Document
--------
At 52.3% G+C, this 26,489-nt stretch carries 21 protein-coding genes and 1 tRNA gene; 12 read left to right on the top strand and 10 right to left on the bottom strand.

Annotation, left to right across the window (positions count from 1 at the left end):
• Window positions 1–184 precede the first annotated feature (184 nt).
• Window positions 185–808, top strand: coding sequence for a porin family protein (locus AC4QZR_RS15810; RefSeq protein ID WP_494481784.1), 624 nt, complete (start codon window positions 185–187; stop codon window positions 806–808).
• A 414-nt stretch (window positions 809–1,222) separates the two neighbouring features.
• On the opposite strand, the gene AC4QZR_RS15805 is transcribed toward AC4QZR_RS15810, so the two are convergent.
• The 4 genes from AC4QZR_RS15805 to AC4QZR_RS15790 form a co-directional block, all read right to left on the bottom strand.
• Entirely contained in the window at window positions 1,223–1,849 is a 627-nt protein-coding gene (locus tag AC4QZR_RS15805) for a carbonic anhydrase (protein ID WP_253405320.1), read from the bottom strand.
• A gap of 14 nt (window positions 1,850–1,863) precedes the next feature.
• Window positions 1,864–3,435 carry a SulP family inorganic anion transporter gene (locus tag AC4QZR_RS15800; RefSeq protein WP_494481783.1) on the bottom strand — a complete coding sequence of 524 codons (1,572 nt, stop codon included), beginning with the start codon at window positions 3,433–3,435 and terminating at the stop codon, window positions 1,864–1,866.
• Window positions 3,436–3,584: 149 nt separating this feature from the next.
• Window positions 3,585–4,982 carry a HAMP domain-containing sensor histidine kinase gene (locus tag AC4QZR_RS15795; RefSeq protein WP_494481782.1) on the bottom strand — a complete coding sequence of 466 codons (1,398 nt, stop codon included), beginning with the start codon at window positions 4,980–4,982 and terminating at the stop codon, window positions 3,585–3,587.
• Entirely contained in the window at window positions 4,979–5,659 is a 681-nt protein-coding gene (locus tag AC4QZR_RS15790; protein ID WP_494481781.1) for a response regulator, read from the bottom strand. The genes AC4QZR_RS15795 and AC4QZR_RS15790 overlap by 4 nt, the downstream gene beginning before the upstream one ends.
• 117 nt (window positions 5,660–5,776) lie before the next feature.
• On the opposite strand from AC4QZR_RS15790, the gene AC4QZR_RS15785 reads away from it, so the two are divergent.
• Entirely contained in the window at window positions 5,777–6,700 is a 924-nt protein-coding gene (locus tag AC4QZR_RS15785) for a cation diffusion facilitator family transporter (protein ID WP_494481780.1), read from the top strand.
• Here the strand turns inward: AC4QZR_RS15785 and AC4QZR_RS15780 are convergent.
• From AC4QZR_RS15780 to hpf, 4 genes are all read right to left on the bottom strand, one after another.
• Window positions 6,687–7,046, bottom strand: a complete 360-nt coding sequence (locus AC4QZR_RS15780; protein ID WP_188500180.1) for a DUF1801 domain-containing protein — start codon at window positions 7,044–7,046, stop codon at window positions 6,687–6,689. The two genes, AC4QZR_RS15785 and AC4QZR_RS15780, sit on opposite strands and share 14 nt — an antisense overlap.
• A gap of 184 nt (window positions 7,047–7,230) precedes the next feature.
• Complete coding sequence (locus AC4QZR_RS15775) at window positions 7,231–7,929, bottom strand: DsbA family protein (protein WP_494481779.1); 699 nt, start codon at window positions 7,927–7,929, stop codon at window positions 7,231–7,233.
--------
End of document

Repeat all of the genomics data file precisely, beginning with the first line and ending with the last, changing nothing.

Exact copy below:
At 52.3% G+C, this 26,489-nt stretch carries 21 protein-coding genes and 1 tRNA gene; 12 read left to right on the top strand and 10 right to left on the bottom strand.

Annotation, left to right across the window (positions count from 1 at the left end):
• Window positions 1–184 precede the first annotated feature (184 nt).
• Window positions 185–808, top strand: coding sequence for a porin family protein (locus AC4QZR_RS15810; RefSeq protein ID WP_494481784.1), 624 nt, complete (start codon window positions 185–187; stop codon window positions 806–808).
• A 414-nt stretch (window positions 809–1,222) separates the two neighbouring features.
• On the opposite strand, the gene AC4QZR_RS15805 is transcribed toward AC4QZR_RS15810, so the two are convergent.
• The 4 genes from AC4QZR_RS15805 to AC4QZR_RS15790 form a co-directional block, all read right to left on the bottom strand.
• Entirely contained in the window at window positions 1,223–1,849 is a 627-nt protein-coding gene (locus tag AC4QZR_RS15805) for a carbonic anhydrase (protein ID WP_253405320.1), read from the bottom strand.
• A gap of 14 nt (window positions 1,850–1,863) precedes the next feature.
• Window positions 1,864–3,435 carry a SulP family inorganic anion transporter gene (locus tag AC4QZR_RS15800; RefSeq protein WP_494481783.1) on the bottom strand — a complete coding sequence of 524 codons (1,572 nt, stop codon included), beginning with the start codon at window positions 3,433–3,435 and terminating at the stop codon, window positions 1,864–1,866.
• Window positions 3,436–3,584: 149 nt separating this feature from the next.
• Window positions 3,585–4,982 carry a HAMP domain-containing sensor histidine kinase gene (locus tag AC4QZR_RS15795; RefSeq protein WP_494481782.1) on the bottom strand — a complete coding sequence of 466 codons (1,398 nt, stop codon included), beginning with the start codon at window positions 4,980–4,982 and terminating at the stop codon, window positions 3,585–3,587.
• Entirely contained in the window at window positions 4,979–5,659 is a 681-nt protein-coding gene (locus tag AC4QZR_RS15790; protein ID WP_494481781.1) for a response regulator, read from the bottom strand. The genes AC4QZR_RS15795 and AC4QZR_RS15790 overlap by 4 nt, the downstream gene beginning before the upstream one ends.
• 117 nt (window positions 5,660–5,776) lie before the next feature.
• On the opposite strand from AC4QZR_RS15790, the gene AC4QZR_RS15785 reads away from it, so the two are divergent.
• Entirely contained in the window at window positions 5,777–6,700 is a 924-nt protein-coding gene (locus tag AC4QZR_RS15785) for a cation diffusion facilitator family transporter (protein ID WP_494481780.1), read from the top strand.
• Here the strand turns inward: AC4QZR_RS15785 and AC4QZR_RS15780 are convergent.
• From AC4QZR_RS15780 to hpf, 4 genes are all read right to left on the bottom strand, one after another.
• Window positions 6,687–7,046, bottom strand: a complete 360-nt coding sequence (locus AC4QZR_RS15780; protein ID WP_188500180.1) for a DUF1801 domain-containing protein — start codon at window positions 7,044–7,046, stop codon at window positions 6,687–6,689. The two genes, AC4QZR_RS15785 and AC4QZR_RS15780, sit on opposite strands and share 14 nt — an antisense overlap.
• A gap of 184 nt (window positions 7,047–7,230) precedes the next feature.
• Complete coding sequence (locus AC4QZR_RS15775) at window positions 7,231–7,929, bottom strand: DsbA family protein (protein WP_494481779.1); 699 nt, start codon at window positions 7,927–7,929, stop codon at window positions 7,231–7,233.